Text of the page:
Skip the primary navigation if you do not want to read it as the next section.
Skip the main content if you do not want to read it as the next section.
Prime Minister marks Epilepsy Society's 120th year
Prime Minister David Cameron officially launched Epilepsy Society’s 120th birthday celebrations at a reception at 10 Downing Street on Tuesday (January 31).
Mr Cameron, who is a vice president of the Society, spoke of his commitment to the work of the charity. He said: “I have seen how much work Epilepsy Society is undertaking to find a cure and improve the lives of people affected by epilepsy.
I have a real commitment to help you. What you do is extraordinary.”
Epilepsy Society has also received a personal letter from the Prime Minister marking the charity’s 120th birthday. In his letter to chief executive Graham Faulkner, he thanked everyone at the charity for their continuing work in supporting all those with epilepsy and their families.
Said Mr Cameron: ‘Over the years the Society has done much to reduce the stigma and misunderstanding associated with this condition. This continues today, with the Society providing detailed, quality advice for those directly affected by the condition and health professionals.
‘One hundred and twenty years ago, without the benefit of effective medication, the Society pioneered care for those with epilepsy by providing residential care and work in a safe environment in Buckinghamshire.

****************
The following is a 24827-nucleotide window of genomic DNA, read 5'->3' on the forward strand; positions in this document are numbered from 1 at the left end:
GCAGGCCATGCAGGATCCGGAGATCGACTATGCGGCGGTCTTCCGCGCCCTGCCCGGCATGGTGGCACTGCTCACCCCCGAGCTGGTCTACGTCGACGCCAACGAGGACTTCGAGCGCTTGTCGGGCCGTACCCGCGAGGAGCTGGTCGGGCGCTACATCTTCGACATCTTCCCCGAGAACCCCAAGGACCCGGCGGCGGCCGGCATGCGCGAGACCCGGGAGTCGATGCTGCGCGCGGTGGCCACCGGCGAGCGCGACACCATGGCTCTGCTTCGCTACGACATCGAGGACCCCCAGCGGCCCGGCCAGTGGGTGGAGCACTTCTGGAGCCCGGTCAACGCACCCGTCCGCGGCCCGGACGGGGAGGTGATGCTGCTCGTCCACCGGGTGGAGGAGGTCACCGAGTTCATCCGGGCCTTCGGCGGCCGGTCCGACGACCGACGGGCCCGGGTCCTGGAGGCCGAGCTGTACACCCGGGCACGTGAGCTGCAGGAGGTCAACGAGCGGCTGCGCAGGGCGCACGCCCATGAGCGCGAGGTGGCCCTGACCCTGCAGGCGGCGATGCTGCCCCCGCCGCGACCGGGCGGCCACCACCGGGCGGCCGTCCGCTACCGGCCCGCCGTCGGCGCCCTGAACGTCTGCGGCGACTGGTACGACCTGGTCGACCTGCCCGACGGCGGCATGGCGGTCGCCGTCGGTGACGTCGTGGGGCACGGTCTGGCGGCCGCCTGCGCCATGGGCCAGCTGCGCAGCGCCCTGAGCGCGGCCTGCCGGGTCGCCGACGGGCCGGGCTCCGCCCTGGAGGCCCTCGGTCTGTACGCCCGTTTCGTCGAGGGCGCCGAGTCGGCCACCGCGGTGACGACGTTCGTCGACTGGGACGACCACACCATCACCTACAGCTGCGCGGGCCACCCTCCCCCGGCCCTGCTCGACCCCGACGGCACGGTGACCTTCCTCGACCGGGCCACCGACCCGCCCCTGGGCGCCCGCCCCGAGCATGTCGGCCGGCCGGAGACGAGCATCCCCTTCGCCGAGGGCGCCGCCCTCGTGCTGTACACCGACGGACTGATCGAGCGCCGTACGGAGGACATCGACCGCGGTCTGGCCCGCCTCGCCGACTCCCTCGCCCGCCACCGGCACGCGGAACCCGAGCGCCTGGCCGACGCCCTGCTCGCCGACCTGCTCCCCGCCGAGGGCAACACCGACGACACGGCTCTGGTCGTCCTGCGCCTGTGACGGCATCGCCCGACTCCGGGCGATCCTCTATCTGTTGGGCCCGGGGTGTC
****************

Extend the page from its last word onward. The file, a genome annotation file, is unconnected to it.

‘This year will see the Society opening a state-of-the-art research centre in Buckinghamshire which will do important work to help advance the understanding of epilepsy.
‘I hope the Society will be able to continue to support those with epilepsy for many more years, adapting their role to meet the changing needs of those living with the condition as knowledge and treatment advances.'
Speaking from the heart
Epilepsy is a subject that is very close to Mr Cameron’s heart. Three years ago his eldest son Ivan, who had cerebral palsy and epilepsy, died at the age of six.
Said Graham Faulkner: ‘David Cameron and his wife Samantha know only too well the challenges that epilepsy can bring to a family - and the heartache too.
‘Like so many people affected by epilepsy they know how important it is to have good information, sound advice, a listening ear and someone who understands the impact the condition can have on their lives.
‘We were delighted that the Prime Minister and his wife were able to join us in what is a milestone year for us. It is a tremendous boost to all involved with Epilepsy Society. And that includes everyone from our 250 volunteers across the country to our tireless fundraisers, from those who work to raise awareness of the condition to those who provide a safe environment for people with complex epilepsy and disabilities.’